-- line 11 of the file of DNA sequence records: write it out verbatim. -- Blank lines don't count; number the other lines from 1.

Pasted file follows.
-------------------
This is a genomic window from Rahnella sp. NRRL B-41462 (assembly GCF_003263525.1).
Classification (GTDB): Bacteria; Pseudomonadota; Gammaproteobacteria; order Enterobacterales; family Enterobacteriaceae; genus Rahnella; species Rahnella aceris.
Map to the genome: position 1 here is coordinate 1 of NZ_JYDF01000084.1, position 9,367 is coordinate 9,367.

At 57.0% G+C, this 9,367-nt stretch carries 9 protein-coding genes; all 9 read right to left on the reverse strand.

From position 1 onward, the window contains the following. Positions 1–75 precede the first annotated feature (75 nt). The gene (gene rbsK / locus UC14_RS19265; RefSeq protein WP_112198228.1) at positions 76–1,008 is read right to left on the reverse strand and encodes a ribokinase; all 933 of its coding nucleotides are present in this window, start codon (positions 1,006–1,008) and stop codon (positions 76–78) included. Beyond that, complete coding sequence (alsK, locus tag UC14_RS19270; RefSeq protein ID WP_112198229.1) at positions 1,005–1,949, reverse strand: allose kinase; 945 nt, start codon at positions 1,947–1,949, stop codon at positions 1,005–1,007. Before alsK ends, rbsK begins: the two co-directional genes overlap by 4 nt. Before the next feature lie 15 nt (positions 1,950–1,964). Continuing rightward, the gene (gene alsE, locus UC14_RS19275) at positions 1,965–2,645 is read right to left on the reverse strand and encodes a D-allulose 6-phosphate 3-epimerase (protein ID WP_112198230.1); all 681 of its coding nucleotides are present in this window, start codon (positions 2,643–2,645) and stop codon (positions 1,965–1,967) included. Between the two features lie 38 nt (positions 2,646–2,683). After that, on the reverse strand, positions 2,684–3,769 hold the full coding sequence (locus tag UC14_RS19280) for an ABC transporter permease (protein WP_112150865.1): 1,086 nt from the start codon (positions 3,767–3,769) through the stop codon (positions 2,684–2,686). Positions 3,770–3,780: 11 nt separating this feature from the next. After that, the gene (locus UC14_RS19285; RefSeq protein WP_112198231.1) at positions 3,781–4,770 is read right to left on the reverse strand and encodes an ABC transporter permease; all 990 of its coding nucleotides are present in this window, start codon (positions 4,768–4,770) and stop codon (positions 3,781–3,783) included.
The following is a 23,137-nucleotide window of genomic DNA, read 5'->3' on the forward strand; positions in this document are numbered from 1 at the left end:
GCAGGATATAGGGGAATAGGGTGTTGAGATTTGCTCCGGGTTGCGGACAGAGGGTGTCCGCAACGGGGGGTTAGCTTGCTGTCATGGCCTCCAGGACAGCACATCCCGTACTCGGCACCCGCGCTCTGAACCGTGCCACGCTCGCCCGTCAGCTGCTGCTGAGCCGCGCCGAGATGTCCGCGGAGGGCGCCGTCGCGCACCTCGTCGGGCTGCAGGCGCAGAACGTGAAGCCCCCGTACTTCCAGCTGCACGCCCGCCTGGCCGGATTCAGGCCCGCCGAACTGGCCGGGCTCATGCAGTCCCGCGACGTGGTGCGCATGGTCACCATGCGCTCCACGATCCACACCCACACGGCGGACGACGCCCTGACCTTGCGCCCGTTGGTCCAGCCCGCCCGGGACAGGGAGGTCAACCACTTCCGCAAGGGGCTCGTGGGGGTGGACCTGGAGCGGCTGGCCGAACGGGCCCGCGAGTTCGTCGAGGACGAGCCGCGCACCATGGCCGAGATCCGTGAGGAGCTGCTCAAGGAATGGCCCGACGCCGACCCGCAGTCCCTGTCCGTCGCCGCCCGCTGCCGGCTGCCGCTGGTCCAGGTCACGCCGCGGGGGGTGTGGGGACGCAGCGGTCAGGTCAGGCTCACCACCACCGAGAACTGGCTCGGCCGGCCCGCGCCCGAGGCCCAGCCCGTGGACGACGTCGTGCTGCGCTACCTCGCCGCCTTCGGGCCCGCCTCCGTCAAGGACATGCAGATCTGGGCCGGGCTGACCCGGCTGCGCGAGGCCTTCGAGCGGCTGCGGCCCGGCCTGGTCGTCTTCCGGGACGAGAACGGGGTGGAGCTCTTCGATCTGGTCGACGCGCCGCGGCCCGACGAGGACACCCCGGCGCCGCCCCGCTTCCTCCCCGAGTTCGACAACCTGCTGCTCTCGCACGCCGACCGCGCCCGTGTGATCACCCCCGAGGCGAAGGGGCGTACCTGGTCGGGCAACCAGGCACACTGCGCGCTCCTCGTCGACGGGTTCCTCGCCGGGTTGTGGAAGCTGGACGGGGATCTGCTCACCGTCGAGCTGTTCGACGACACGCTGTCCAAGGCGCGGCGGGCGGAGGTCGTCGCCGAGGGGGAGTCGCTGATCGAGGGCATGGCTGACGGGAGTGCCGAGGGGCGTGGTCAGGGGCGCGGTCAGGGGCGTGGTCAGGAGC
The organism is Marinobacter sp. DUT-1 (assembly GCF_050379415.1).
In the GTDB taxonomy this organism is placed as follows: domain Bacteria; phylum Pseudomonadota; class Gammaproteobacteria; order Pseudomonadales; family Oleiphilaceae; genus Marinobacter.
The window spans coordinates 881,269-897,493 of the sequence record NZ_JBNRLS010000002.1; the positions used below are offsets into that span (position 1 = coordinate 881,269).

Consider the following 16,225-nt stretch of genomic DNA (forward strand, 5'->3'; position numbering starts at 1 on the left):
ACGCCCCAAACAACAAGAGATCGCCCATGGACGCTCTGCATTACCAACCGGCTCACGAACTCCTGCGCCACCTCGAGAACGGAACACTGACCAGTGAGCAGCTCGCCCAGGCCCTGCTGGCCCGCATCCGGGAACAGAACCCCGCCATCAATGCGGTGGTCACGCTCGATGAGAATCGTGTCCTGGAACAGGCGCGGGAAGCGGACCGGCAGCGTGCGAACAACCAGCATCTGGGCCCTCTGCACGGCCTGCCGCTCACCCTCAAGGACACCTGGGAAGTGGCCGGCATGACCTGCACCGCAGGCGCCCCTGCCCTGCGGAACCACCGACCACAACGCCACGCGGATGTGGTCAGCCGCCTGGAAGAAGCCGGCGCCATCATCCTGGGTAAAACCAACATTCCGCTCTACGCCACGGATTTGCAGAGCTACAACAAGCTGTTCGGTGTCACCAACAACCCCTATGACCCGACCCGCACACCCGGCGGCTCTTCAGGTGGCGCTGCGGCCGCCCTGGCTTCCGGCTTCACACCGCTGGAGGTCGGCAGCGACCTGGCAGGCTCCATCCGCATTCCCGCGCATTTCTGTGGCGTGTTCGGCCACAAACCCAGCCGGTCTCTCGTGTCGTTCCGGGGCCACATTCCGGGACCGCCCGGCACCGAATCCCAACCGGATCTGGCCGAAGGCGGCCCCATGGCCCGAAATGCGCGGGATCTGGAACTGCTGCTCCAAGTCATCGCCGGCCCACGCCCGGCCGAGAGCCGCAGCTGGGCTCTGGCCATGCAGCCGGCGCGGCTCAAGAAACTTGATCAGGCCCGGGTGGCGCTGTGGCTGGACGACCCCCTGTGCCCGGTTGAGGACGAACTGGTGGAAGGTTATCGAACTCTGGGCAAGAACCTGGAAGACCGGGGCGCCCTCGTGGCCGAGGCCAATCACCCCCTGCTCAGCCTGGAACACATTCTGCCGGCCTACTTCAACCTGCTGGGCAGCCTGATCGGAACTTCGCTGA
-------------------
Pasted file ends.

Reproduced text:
Consider the following 16,225-nt stretch of genomic DNA (forward strand, 5'->3'; position numbering starts at 1 on the left):